Airplane's finger lickin' surprise laughs
PEOPLE are supposed to like surprises but I don't. Almost automatically I think them nasty just because they are surprises. But one surprise is a specialtreat for film critics. That is when they find a film much better — and especially if it's funnier — than expected.
Most of the reviews I'd read of Airplane (Plaza 1) were decidedly patronising. Not being a great admirer of the three or four "Airport" annuals, I found it easy to believe the comment that it would he difficult to make a parody of the series more ridiculous than the original.
I don't want to go to the opposite extreme and raise expectations too high by overrating the folds y siMple humour of the bland airhostess bedside manner, the agitated passengers seeking •guidance like a flock of scattered sheep, the little old lady (a la Helen Hayes), the nun lending her guitar to soothe passengers suffering from fish poisoning, one really splendid moment of surprise from Ethel Merman, the fellow-travellers driven to suicide from boredom by listening to the wartime confessions of the hero, a spoiled pilot forced to take over the controls, and the successive professional men trying to talk him or the automatic pilot. Otto, down at the climax.
I can only say I laughed more than at any movie for a long time. If you were amused by Hellzapoppin long ago and by Kentucky Fried Movie, made by the same team of Abrahams (director) and Tucker and Son (authors) you may enjoy the laughter too.
THE POETIC lore and picturesque legends of Georgia make The Wishing Tree (Camden Plaza) an attractive new movie. Based on the short stories of Giorgi Lconidze, Tengiz A buladze's portrait-in-film of a prerevolutionary village in what is now Soviet Georgia has the fascination of fantasy and quaint characters.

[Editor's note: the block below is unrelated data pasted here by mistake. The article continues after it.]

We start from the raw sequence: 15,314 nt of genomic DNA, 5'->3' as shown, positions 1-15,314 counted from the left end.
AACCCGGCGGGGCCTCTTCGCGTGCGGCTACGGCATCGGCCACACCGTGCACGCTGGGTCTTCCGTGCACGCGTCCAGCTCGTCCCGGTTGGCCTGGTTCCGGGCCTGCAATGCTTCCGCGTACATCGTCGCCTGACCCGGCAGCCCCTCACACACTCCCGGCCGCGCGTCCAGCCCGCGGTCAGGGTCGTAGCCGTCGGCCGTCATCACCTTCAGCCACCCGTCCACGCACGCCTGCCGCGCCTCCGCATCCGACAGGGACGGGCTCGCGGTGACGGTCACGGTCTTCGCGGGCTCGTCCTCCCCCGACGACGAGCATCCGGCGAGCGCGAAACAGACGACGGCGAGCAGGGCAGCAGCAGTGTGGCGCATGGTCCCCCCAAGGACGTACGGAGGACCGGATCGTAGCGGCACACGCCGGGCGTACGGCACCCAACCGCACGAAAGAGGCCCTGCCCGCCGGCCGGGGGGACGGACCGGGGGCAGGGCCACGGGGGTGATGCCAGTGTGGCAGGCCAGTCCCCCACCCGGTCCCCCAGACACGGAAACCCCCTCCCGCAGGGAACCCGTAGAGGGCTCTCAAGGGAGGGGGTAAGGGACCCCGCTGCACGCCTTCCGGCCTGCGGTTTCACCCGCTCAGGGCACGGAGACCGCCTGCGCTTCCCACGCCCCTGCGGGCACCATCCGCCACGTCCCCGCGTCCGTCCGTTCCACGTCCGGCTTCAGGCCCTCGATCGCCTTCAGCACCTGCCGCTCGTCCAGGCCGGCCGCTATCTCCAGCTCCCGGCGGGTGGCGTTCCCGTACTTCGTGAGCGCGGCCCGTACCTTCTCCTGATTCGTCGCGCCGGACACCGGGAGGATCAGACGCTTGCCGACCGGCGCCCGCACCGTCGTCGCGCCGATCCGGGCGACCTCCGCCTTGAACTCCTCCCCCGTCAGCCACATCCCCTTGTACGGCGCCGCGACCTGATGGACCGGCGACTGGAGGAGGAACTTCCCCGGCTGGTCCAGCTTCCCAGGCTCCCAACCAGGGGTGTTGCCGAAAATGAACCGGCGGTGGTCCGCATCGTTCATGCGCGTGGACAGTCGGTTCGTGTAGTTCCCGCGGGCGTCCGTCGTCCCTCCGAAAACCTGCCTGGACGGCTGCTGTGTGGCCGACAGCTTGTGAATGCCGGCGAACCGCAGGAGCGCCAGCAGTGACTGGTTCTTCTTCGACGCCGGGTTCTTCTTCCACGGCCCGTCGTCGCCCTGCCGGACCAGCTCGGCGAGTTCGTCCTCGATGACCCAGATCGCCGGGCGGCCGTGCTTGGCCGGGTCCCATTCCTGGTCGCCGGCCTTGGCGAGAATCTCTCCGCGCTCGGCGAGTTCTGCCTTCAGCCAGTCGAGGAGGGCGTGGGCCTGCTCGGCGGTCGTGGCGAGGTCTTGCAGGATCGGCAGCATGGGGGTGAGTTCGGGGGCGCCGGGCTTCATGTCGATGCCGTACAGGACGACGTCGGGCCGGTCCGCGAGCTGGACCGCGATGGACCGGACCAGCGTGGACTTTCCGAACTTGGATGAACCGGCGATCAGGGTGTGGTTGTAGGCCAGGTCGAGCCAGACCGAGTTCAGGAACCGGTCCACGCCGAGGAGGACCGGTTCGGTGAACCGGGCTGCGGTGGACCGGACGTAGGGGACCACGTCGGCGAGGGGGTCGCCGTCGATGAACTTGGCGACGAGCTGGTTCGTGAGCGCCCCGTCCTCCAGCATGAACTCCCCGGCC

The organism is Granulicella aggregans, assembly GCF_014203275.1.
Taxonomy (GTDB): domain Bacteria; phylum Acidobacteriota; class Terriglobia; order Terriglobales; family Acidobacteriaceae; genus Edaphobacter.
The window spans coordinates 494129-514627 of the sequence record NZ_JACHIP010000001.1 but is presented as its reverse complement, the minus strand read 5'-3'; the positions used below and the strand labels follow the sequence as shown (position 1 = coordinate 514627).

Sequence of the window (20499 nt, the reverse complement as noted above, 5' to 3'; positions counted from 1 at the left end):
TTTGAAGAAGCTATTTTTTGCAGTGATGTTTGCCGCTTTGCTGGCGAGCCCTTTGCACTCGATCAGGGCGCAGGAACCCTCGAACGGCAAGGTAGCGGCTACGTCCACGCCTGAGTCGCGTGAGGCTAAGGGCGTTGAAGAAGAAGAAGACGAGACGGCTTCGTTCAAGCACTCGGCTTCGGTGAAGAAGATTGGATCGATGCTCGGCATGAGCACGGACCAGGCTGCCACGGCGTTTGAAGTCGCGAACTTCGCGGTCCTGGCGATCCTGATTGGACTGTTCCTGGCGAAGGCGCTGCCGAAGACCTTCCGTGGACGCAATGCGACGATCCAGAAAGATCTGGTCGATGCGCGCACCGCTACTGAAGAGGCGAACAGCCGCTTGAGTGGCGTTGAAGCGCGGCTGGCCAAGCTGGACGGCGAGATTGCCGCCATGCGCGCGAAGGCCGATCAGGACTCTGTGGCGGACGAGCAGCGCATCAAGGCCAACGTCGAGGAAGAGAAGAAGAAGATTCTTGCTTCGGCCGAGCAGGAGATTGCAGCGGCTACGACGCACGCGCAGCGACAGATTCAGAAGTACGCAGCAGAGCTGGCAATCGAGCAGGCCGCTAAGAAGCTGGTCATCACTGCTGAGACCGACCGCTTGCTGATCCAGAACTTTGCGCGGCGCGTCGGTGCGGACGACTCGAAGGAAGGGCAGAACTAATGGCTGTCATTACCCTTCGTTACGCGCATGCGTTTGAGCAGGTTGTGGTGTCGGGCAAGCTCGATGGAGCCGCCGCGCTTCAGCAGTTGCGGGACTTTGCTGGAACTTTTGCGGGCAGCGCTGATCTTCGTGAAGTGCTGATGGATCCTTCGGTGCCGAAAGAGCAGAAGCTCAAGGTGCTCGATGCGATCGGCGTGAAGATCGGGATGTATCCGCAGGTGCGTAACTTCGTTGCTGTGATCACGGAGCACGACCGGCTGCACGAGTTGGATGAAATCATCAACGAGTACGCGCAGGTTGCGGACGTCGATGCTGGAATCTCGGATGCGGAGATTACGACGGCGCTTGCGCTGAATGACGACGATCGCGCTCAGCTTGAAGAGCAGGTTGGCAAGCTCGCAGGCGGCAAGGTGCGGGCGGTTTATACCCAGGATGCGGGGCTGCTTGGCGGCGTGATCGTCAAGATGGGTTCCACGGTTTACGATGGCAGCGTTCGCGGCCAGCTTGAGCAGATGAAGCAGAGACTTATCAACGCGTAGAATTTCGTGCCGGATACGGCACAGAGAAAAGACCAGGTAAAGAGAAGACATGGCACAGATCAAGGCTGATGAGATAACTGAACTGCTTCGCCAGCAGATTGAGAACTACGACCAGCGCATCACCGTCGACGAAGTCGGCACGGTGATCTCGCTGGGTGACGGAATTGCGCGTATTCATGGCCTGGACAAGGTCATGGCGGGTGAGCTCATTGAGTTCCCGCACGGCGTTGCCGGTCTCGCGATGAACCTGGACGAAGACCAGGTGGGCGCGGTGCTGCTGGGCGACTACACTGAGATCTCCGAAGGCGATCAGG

The delicate and sensitive picture of village customs and characters is interwoven with a village romantic tragedy of tradition supressed. This is a genuine attraction for anybody with a taste for the out-of-theordinary film about people's .roots,
Barbara Stone and her husband David took a risk when they launched the Gate Cinema, Notting Hill. They have already opened Gate Two in Bloomsbury and are now branching into Mayfair where the old Starlight Cinema in the Mayfair Hotel will henceforth be known as Gate Mayfair.
I welcome the Stones' success and applaud the enlightened policy which has achieved it. But I regret the choice of such a primitively controversial subject as The Consequence ("X" Gate Notting Hill and Gate Mayfair) with which to open the new venture. Not that this German movie is wholly primitive. But it is about Martin (Jurgen Prochnovv) a teenage homosexual condemned to prison for seduction of a minor. Given the film's premise that all loves are equal, its initial handling of Martin's relations with the friend he makes in prison is comparatively intelligent and sensitive. But the whole bias of the film is in the contemporary direction of caring more for the criminal than his victim; and of blaming his perversion on the callous stupidity of harems and brutal oppression by authorities, These are so piled on as to jettison the movie's credibility. In Edinburgh the thirty fourth International Edinburgh Festival opened last week, offering such a range of riches that the sample chosen to show the London Press is the more frustrating.